Docuweeks Film Review: We Women Warriors (Dir. Nicole Karsin 2012)
By Kathryn Schroeder
August 23, 2012

The country of Colombia has always been a place of violence, political unrest, and consistently under scrutiny.  Famously known for its Drug Cartel, and former cartel leader Pablo Escobar, Colombia continues to supply 90% of the cocaine to US drug traffickers.  A rarely told viewpoint is that of the women in Colombia, from the rural villages that are caught in the crossfire between the government and guerillas.  Director Nicole Karsin ventures into this unchartered feminist viewpoint with the documentary We Women WarriorsWe Women Warriors Told from the perspective of three native women, Doris an Awa from Southern Colombia, Ludis a Kankuamo of Northern Colombia, and Flor Ilva, a Nasa woman in Southern Colombia, Karsin weaves an intricate story about perseverance in a place where violence has overrun the desire for peace, but three women seek to make change with non-violent actions.

The individual stories of Doris, Ludis, and Flor Ilva are shown separately throughout the documentary.  These women each have their own story to tell, own triumphs and heartbreaks, and Karsin keeps a strict eye on making sure to cast the women in the light they deserve.  We Women Warriors is not a documentary solely outlining the negative outcomes in the women's lives but also about the ways in which they achieve positive steps towards stopping the violence their villages face in a country at odds with itself.  Ludis' husband was killed without cause, being accused of but never proven to be part of the guerilla movement. In time she was accused as well, and thrown into jail for a year, leaving her young children alone with the village to care for them.  Still Ludis, after being released, finds it within herself to want more for her country, herself, and her family.  She does not let the anger of her incarceration affect her judgment or clear desire to make notable political issues that occur in her village of the greatest importance.  The most shocking is the fact that village farmers can sell plantains for US $.20 cents but coca for $30.00, and will be bought without question.  The instability of the economical landscape for villagers is shown in small snippets such as this, brief passages weaved throughout We Women warriors that focus on the necessity for change while giving validity to the need for villagers to utilize the resources they have been given in a time of unrest.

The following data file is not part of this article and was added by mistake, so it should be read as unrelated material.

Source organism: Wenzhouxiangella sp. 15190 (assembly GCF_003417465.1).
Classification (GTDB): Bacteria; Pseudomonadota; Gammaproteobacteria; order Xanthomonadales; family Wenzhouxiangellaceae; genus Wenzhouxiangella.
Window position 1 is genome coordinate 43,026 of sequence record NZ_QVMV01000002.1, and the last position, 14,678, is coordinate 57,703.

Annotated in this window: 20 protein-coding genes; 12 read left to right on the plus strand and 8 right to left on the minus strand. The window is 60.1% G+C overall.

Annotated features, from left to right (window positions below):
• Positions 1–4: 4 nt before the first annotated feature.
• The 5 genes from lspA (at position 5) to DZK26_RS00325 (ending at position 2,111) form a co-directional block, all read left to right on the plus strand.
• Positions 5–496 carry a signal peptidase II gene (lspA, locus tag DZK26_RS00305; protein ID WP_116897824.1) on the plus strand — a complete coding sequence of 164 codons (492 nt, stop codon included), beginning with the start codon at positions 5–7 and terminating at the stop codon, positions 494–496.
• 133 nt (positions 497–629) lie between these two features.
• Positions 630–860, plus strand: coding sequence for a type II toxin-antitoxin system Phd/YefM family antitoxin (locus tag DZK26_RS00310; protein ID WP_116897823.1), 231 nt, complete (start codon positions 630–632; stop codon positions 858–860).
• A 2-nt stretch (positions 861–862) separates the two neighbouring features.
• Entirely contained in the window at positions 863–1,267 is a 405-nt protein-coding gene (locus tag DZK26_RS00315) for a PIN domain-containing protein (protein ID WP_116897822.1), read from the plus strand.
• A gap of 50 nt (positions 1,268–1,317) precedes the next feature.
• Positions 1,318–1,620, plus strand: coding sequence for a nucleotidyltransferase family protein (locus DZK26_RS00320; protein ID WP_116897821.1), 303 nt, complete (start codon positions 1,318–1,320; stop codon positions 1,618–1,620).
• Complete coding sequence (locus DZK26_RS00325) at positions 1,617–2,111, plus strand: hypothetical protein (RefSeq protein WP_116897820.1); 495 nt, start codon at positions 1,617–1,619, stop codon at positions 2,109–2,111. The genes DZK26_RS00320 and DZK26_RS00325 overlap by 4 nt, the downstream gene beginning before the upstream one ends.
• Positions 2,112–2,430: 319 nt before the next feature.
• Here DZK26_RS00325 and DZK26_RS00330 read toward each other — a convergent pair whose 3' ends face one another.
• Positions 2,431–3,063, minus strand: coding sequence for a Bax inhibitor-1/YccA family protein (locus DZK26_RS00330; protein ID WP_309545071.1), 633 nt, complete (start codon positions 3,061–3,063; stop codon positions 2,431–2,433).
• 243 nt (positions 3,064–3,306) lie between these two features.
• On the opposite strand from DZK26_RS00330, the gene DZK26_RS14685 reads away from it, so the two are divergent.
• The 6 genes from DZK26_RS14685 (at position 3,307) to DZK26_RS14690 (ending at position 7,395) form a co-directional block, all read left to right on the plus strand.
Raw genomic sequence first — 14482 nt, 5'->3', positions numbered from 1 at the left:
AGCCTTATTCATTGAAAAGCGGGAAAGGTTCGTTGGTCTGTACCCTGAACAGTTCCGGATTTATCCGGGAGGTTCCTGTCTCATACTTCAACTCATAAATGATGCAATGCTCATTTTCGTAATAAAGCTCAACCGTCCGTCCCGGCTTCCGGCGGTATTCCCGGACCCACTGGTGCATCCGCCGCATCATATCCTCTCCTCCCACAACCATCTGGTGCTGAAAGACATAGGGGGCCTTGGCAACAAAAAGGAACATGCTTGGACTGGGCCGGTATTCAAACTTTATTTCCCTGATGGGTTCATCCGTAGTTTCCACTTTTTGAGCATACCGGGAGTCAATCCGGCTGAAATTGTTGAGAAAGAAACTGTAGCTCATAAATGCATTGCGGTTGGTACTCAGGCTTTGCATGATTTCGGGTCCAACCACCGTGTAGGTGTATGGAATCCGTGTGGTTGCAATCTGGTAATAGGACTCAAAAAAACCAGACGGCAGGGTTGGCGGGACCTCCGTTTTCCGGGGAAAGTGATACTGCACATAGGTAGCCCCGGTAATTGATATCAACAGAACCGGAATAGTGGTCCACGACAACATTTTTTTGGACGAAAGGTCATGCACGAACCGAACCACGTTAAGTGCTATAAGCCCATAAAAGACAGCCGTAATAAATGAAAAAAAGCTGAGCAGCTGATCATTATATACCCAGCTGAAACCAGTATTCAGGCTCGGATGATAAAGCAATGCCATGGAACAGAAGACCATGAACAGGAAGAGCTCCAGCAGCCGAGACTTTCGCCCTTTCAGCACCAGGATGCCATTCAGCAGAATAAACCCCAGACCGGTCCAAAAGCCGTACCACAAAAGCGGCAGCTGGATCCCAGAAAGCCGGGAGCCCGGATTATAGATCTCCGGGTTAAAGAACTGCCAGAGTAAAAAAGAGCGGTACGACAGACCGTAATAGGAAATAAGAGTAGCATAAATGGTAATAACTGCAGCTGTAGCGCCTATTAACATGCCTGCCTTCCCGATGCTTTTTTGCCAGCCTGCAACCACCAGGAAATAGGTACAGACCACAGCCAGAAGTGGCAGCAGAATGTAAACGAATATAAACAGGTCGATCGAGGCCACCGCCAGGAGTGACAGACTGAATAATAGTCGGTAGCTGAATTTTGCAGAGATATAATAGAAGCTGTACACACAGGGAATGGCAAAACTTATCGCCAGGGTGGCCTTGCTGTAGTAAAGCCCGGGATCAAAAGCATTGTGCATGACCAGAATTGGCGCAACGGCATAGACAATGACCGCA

We Women Warriors unifying theme for Doris, Ludis, and Flor Ilva, is that each woman was influenced by their family to join the resistance.  Whether having their husband being murdered, an accident affecting their livelihood, or false imprisonment.  Each woman has had their share of trials, and each one continues to move forward, trying to carve out a better future for their family and community.  We Women Warriors is a fascinating portrait of survival and hope taking place in a country where guerillas, paramilitary units, and a country's own government are influenced and prone to actions not benefitting the people.  Doris, Ludis, and Flor Ilva develop their own methods to combat the negativity that surrounds their lives to bring about change, without violence or revenge. As Ludi states, "Leave revenge for God."  A statement that is unforgettable when witnessed on film in We Women Warriors, as is the entire documentary as it highlights the feminist fight for change in Colombia, and gives a voice to a part of the country's population that goes unnoticed and ignored by the world at large. 

We Women Warriors will premiere at Docuweeks 2012, for tickets and more information visit the Laemmle Theatres website:   The films official website may be found at  More about Docuweeks:

WE WOMEN WARRIORS from Nicole Karsin on Vimeo.